8. R. Harikumar, S. Sampath, and V. S. Kumar, “An empirical model for the variation of rain drop size distribution with rain rate at a few locations in southern India,” Advances in Space Research, vol. 43, no. 5, pp. 837–844, 2009. View at Publisher · View at Google Scholar · View at Scopus
  9. T. Ushiyama, K. K. Reddy, H. Kubota, K. Yasunaga, and R. Shirooka, “Diurnal to interannual variation in the raindrop size distribution over Patau in the western tropical Pacific,” Geophysical Research Letters, vol. 36, no. 2, Article ID L02810, 2009. View at Publisher · View at Google Scholar · View at Scopus
  10. G. Peters, B. Fischer, and T. Andersson, “Rain observations with a vertically looking Micro Rain Radar (MRR),” Boreal Environment Research, vol. 7, no. 4, pp. 353–362, 2002. View at Google Scholar · View at Scopus
  11. S. Y. Matrosov, “Attenuation-based estimates of rainfall rates aloft with vertically pointing Ka-band radars,” Journal of Atmospheric and Oceanic Technology, vol. 22, no. 1, pp. 43–54, 2005. View at Publisher · View at Google Scholar · View at Scopus
  12. G. Peters, B. Fischer, H. Münster, M. Clemens, and A. Wagner, “Profiles of raindrop size distributions as retrieved by microrain radars,” Journal of Applied Meteorology, vol. 44, no. 12, pp. 1930–1949, 2005. View at Publisher · View at Google Scholar · View at Scopus
  13. J. Bendix, R. Rollenbeck, and C. Reudenbach, “Diurnal patterns of rainfall in a tropical Andean valley of southern Ecuador as seen by a vertically pointing K-band Doppler radar,” International Journal of Climatology, vol. 26, no. 6, pp. 829–846, 2006. View at Publisher · View at Google Scholar · View at Scopus
  14. P. Saavedra, A. Battaglia, and C. Simmer, “Partitioning of cloud water and rainwater content by ground-based observations with the Advanced Microwave Radiometer for Rain Identification (ADMIRARI) in synergy with a micro rain radar,” Journal of Geophysical Research: Atmospheres, vol. 117, no. 5, Article ID D05203, 2012. View at Publisher · View at Google Scholar · View at Scopus
  15. Y. Chen, H. Liu, J. An, L. Görsdorf, and F. H. Berger, “A field experiment on the small-scale variability of rainfall based on a network of micro rain radars and rain gauges,” Journal of Applied Meteorology and Climatology, vol. 54, no. 1, pp. 243–255, 2015. View at Publisher · View at Google Scholar · View at Scopus
  16. A. Waldvogel, “The N0 jump of raindrop spectra,” Journal of the Atmospheric Sciences, vol. 31, no. 4, pp. 1067–1078, 1974. View at Google Scholar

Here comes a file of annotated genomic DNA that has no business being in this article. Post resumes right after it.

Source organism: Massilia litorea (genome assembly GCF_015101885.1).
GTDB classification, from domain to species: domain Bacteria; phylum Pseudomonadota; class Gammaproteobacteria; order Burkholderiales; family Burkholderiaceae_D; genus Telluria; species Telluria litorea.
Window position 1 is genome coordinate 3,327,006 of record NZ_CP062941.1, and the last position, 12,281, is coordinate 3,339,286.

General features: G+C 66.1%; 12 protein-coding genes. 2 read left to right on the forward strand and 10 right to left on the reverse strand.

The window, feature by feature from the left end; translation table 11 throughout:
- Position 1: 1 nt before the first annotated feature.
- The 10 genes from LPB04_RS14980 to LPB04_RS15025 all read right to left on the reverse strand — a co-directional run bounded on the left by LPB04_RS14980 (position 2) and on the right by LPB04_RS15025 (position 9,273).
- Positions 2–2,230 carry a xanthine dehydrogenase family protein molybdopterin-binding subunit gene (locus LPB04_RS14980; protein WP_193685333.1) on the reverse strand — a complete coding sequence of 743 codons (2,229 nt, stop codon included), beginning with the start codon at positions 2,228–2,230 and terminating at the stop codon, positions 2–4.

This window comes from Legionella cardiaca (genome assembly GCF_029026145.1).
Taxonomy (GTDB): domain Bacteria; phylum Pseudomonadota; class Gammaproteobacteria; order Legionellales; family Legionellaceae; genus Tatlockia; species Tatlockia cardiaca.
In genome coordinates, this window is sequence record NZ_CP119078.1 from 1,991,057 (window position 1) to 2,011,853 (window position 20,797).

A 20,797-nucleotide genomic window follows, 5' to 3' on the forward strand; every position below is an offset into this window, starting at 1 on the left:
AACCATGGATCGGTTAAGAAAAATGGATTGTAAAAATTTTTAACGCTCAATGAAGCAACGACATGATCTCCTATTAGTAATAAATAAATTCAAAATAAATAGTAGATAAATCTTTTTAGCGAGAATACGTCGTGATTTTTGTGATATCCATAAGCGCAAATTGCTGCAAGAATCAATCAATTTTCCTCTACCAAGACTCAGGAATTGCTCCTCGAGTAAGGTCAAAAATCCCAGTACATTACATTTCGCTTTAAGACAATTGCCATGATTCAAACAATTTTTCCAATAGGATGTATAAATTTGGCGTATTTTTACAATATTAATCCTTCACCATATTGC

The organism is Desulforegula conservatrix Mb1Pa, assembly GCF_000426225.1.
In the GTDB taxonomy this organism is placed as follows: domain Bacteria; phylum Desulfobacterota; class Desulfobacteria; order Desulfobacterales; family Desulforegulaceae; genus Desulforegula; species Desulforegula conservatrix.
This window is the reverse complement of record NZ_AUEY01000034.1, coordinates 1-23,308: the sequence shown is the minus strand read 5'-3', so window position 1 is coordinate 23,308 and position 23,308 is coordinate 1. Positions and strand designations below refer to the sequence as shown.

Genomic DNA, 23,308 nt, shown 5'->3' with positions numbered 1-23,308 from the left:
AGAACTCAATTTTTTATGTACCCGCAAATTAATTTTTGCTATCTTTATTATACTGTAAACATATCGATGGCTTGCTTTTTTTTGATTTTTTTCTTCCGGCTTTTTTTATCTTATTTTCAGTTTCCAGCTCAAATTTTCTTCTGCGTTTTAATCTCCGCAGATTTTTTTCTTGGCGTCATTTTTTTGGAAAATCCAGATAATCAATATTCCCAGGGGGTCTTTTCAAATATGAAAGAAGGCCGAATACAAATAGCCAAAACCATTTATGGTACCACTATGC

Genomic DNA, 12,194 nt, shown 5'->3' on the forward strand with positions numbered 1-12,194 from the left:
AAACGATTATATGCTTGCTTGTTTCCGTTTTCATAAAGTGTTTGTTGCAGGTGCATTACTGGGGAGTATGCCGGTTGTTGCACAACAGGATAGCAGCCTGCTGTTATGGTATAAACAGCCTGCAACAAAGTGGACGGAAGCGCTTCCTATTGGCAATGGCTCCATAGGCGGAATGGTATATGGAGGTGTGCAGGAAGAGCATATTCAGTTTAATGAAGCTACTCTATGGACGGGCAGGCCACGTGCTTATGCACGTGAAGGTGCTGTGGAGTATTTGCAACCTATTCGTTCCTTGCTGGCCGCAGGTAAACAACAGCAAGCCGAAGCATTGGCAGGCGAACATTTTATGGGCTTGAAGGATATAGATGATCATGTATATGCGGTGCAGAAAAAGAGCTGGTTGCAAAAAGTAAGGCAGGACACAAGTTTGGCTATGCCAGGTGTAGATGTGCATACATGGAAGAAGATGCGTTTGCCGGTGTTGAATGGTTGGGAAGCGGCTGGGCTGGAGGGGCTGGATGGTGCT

17. G. Lee, A. W. Seed, and I. Zawadzki, “Modeling the variability of drop size distributions in space and time,” Journal of Applied Meteorology and Climatology, vol. 46, no. 6, pp. 742–756, 2007. View at Publisher · View at Google Scholar · View at Scopus
  18. R. Uijlenhoet, J. A. Smith, and M. Steiner, “The microphysical structure of extreme precipitation as inferred from ground-based raindrop spectra,” Journal of the Atmospheric Sciences, vol. 60, no. 10, pp. 1220–1238, 2003. View at Publisher · View at Google Scholar · View at Scopus
  19. E. A. Brandes, G. Zhang, and J. Sun, “On the influence of assumed drop size distribution form on radar-retrieved thunderstorm microphysics,” Journal of Applied Meteorology and Climatology, vol. 45, no. 2, pp. 259–268, 2006. View at Publisher · View at Google Scholar · View at Scopus
  20. G. Zhang, J. Sun, and E. A. Brandes, “Improving parameterization of rain microphysics with disdrometer and radar observations,” Journal of the Atmospheric Sciences, vol. 63, no. 4, pp. 1273–1290, 2006. View at Publisher · View at Google Scholar · View at Scopus
  21. J. S. Marshall and W. M. Palmer, “The distribution of raindrops with size,” Journal of Meteorology, vol. 5, no. 4, pp. 165–166, 1948. View at Publisher · View at Google Scholar
  22. R. S. Sekhon and R. C. Srivastava, “Doppler radar observations of drop-size distributions in a thunderstorm,” Journal of the Atmospheric Sciences, vol. 28, no. 6, pp. 983–994, 1971. View at Google Scholar · View at Scopus
  23. R. E. Gunn and J. S. Marshall, “The effect of wind shear on falling precipitation,” Journal of Meteorology, vol. 12, no. 4, pp. 339–349, 1955. View at Publisher · View at Google Scholar